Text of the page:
Privately held E&Ps have been picking up rigs faster than publicly held E&Ps in the past month, Uhlmer adds.

Rigs that are exiting the Haynesville dry-gas play in northwestern Louisiana and northeastern Texas at a rapid pace are finding new homes in South Texas’ Eagle Ford oil and gas-liquids zone. “Since the beginning of the fourth quarter of 2011, the once-prominent Haynesville shale has witnessed an astounding 50-rig decline—a 43% decline—and now stands at 67 rigs,” says Brian Uhlmer, senior oilfield-services and -equipment analyst for Global Hunter Securities LLC.

This is while the overall U.S. rig count has grown 4% in that period, Uhlmer adds, based on Schlumberger Ltd.’s Smith Bits rig data.

At the horizontal Haynesville’s peak in 2010, more than 180 rigs were drilling for the formation’s bountiful gas while gas prices were mostly still above $4 and producers were rushing to secure acreage for which many had paid more than $20,000 an acre to drill. Since then, gas prices have fallen to some $2.50 per million Btu on Nymex, making many new Haynesville wells uneconomic; several E&Ps have wrapped up or are nearly wrapped up with holding their acreage by production (HBP); and/or some E&Ps will allow to expire some acreage that has been determined since the height of the land rush to be less-economic, “fringe” zones.

In the play, an E&P must have at least one producing well per section (640 acres) to HBP the entire section and, thus, be able to return another day to drill the rest of the section without paying for new leases.

Uhlmer says, “Of the 50 fewer rigs drilling in the Haynesville today, the Eagle Ford has been the most welcoming, and currently accounts for 13 of the 30 ex-Haynesville rigs currently working in other plays.”

Among the other rigs, he adds:

--Three have gone to work on the Austin Chalk play just north of the Gulf Coast Basin;

--Three on the Granite Wash gas-liquids-rich play in western Oklahoma and the Texas Panhandle;

--Three in the Permian Basin where new horizontal oil and gas-liquids developments have pushed the total rig count to more than 400;

--One in the Cana gas-liquids-rich play where Devon Energy Corp. is dominant;

--One each in East Texas, other pay in North Louisiana, the new oil-rich Tuscaloosa Marine Shale play in southeastern Louisiana and southwestern Mississippi, and the Woodford shale play in eastern Oklahoma; and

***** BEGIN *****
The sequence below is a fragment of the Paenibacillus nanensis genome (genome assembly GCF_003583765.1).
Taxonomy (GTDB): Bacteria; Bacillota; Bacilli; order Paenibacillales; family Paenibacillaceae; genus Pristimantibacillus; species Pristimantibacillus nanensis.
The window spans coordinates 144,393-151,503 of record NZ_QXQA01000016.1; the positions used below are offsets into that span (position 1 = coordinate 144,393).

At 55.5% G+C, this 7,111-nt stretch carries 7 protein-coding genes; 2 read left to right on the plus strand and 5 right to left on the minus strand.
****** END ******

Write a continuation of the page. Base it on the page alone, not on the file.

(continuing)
--Three in other plays.

Drillers with the most relocated or idled rigs out of the Haynesville play (by number of rigs and not percentage) since the end of September 2011 are:

--Trinidad Drilling Ltd., down 14, from 18 to four. Eight have gone to the Eagle Ford; one to the Tuscaloosa; and six are idle.

--Patterson-UTI Energy Inc., down 10, from 19 to nine. Two have gone to the Eagle Ford; one to the Austin Chalk; two to other plays; and five are idle.

--Nabors Industries Ltd., down eight, from 29 to 21. One has gone to the Austin Chalk, Eagle Ford, Permian each; one has gone to another play; and six are idle.

--And, Ensign Energy Services Inc. and Unit Corp., each down five, from five to zero. The new location of Ensign’s rigs is to be determined, as Ensign is renaming the rigs, Uhlmer notes, after having purchased them from Rowan Cos. Inc. The five Unit rigs are now in the Granite Wash (one), Woodford (one) or idle (three).

Trinidad, Patterson-UTI and Nabors had the most rigs running in the Haynesville at third-quarter 2011’s end. In the No. 4 spot was Helmerich & Payne Inc., whose count has declined from 10 to eight.

“Nabors remains the most active driller, currently running 21 rigs in the play, followed by Patterson-UTI with nine, and both Helmerich & Payne and (privately held) Scan Drilling with eight rigs.”

According to the Baker Hughes Inc.’s weekly rig count, 1,984 rigs were at work at the end of last week, up 11 from the week before and all of the additional are working on oil targets. “Year to date, Baker Hughes’ oil-rig count has increased by 124 versus a gas-directed decline of 146 rigs,” Uhlmer says.

He notes too that private E&P companies are picking up rigs faster than public companies. “Public E&Ps have put 13 more rigs to work over the past month. Private operators have outpaced public E&P rig-count additions, putting 38 more rigs to work over the past month.”

The U.S. land-rig inventory has plenty more work to do: In just the past week, E&Ps submitted requests for permits to drill 1,318 more wells locations across the U.S., “bringing the four-week average to 1,407 or some 11% above year-ago levels.”

–Nissa Darbonne, Editor-at-Large, Oil and Gas Investor,, Oil and Gas
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